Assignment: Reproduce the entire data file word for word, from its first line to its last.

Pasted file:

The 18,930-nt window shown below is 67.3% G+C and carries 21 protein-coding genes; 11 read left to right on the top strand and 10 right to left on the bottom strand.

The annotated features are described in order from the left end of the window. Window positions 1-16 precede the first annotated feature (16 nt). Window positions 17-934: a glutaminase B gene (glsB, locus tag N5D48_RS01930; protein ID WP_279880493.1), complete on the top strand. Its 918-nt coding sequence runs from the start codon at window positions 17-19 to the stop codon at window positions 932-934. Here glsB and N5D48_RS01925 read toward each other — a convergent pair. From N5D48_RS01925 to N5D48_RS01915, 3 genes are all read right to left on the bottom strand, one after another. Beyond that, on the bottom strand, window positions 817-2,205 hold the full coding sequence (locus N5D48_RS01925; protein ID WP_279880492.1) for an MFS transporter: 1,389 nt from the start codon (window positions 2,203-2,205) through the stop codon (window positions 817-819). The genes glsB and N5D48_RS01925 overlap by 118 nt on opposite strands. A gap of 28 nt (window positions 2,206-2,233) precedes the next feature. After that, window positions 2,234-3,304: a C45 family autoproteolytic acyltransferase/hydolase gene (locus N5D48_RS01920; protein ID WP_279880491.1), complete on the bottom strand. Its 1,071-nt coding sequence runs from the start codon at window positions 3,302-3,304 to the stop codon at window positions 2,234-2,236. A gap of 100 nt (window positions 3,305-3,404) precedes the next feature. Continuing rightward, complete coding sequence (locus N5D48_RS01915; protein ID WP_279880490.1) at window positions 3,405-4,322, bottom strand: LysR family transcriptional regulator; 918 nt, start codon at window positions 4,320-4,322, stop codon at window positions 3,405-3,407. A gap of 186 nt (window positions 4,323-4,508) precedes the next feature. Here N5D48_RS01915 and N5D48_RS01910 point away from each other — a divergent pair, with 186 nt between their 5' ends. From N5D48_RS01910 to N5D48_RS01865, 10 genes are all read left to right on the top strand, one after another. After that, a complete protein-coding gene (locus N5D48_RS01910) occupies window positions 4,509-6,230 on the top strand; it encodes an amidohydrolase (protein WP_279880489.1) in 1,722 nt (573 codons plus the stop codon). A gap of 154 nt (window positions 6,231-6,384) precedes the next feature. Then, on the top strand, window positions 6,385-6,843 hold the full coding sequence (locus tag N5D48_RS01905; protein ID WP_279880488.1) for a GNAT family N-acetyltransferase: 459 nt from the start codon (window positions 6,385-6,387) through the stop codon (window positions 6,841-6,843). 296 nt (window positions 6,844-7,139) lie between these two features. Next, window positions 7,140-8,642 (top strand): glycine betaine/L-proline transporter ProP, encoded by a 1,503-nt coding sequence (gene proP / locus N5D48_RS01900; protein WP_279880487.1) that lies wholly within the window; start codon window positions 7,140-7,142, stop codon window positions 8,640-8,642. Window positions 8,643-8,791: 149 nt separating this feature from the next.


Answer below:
The 18,930-nt window shown below is 67.3% G+C and carries 21 protein-coding genes; 11 read left to right on the top strand and 10 right to left on the bottom strand.

The annotated features are described in order from the left end of the window. Window positions 1-16 precede the first annotated feature (16 nt). Window positions 17-934: a glutaminase B gene (glsB, locus tag N5D48_RS01930; protein ID WP_279880493.1), complete on the top strand. Its 918-nt coding sequence runs from the start codon at window positions 17-19 to the stop codon at window positions 932-934. Here glsB and N5D48_RS01925 read toward each other — a convergent pair. From N5D48_RS01925 to N5D48_RS01915, 3 genes are all read right to left on the bottom strand, one after another. Beyond that, on the bottom strand, window positions 817-2,205 hold the full coding sequence (locus N5D48_RS01925; protein ID WP_279880492.1) for an MFS transporter: 1,389 nt from the start codon (window positions 2,203-2,205) through the stop codon (window positions 817-819). The genes glsB and N5D48_RS01925 overlap by 118 nt on opposite strands. A gap of 28 nt (window positions 2,206-2,233) precedes the next feature. After that, window positions 2,234-3,304: a C45 family autoproteolytic acyltransferase/hydolase gene (locus N5D48_RS01920; protein ID WP_279880491.1), complete on the bottom strand. Its 1,071-nt coding sequence runs from the start codon at window positions 3,302-3,304 to the stop codon at window positions 2,234-2,236. A gap of 100 nt (window positions 3,305-3,404) precedes the next feature. Continuing rightward, complete coding sequence (locus N5D48_RS01915; protein ID WP_279880490.1) at window positions 3,405-4,322, bottom strand: LysR family transcriptional regulator; 918 nt, start codon at window positions 4,320-4,322, stop codon at window positions 3,405-3,407. A gap of 186 nt (window positions 4,323-4,508) precedes the next feature. Here N5D48_RS01915 and N5D48_RS01910 point away from each other — a divergent pair, with 186 nt between their 5' ends. From N5D48_RS01910 to N5D48_RS01865, 10 genes are all read left to right on the top strand, one after another. After that, a complete protein-coding gene (locus N5D48_RS01910) occupies window positions 4,509-6,230 on the top strand; it encodes an amidohydrolase (protein WP_279880489.1) in 1,722 nt (573 codons plus the stop codon). A gap of 154 nt (window positions 6,231-6,384) precedes the next feature. Then, on the top strand, window positions 6,385-6,843 hold the full coding sequence (locus tag N5D48_RS01905; protein ID WP_279880488.1) for a GNAT family N-acetyltransferase: 459 nt from the start codon (window positions 6,385-6,387) through the stop codon (window positions 6,841-6,843). 296 nt (window positions 6,844-7,139) lie between these two features. Next, window positions 7,140-8,642 (top strand): glycine betaine/L-proline transporter ProP, encoded by a 1,503-nt coding sequence (gene proP / locus N5D48_RS01900; protein WP_279880487.1) that lies wholly within the window; start codon window positions 7,140-7,142, stop codon window positions 8,640-8,642. Window positions 8,643-8,791: 149 nt separating this feature from the next.